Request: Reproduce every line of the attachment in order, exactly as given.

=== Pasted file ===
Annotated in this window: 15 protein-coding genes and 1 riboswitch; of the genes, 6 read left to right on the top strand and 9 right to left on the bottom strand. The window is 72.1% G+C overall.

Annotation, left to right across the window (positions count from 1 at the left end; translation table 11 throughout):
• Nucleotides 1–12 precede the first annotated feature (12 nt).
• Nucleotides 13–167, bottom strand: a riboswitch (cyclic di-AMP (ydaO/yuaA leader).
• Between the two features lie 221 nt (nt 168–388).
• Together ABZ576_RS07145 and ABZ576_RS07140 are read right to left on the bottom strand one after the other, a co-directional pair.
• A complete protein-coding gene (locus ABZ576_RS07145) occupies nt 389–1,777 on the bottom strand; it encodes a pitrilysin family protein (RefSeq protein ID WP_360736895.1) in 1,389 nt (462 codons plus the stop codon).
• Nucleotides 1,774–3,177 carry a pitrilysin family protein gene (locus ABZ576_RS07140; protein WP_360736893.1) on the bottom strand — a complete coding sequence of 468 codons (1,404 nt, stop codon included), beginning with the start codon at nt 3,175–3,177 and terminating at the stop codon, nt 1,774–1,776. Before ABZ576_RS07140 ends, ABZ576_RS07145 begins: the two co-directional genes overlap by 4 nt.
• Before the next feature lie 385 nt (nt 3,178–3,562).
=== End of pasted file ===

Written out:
Annotated in this window: 15 protein-coding genes and 1 riboswitch; of the genes, 6 read left to right on the top strand and 9 right to left on the bottom strand. The window is 72.1% G+C overall.

Annotation, left to right across the window (positions count from 1 at the left end; translation table 11 throughout):
• Nucleotides 1–12 precede the first annotated feature (12 nt).
• Nucleotides 13–167, bottom strand: a riboswitch (cyclic di-AMP (ydaO/yuaA leader).
• Between the two features lie 221 nt (nt 168–388).
• Together ABZ576_RS07145 and ABZ576_RS07140 are read right to left on the bottom strand one after the other, a co-directional pair.
• A complete protein-coding gene (locus ABZ576_RS07145) occupies nt 389–1,777 on the bottom strand; it encodes a pitrilysin family protein (RefSeq protein ID WP_360736895.1) in 1,389 nt (462 codons plus the stop codon).
• Nucleotides 1,774–3,177 carry a pitrilysin family protein gene (locus ABZ576_RS07140; protein WP_360736893.1) on the bottom strand — a complete coding sequence of 468 codons (1,404 nt, stop codon included), beginning with the start codon at nt 3,175–3,177 and terminating at the stop codon, nt 1,774–1,776. Before ABZ576_RS07140 ends, ABZ576_RS07145 begins: the two co-directional genes overlap by 4 nt.
• Before the next feature lie 385 nt (nt 3,178–3,562).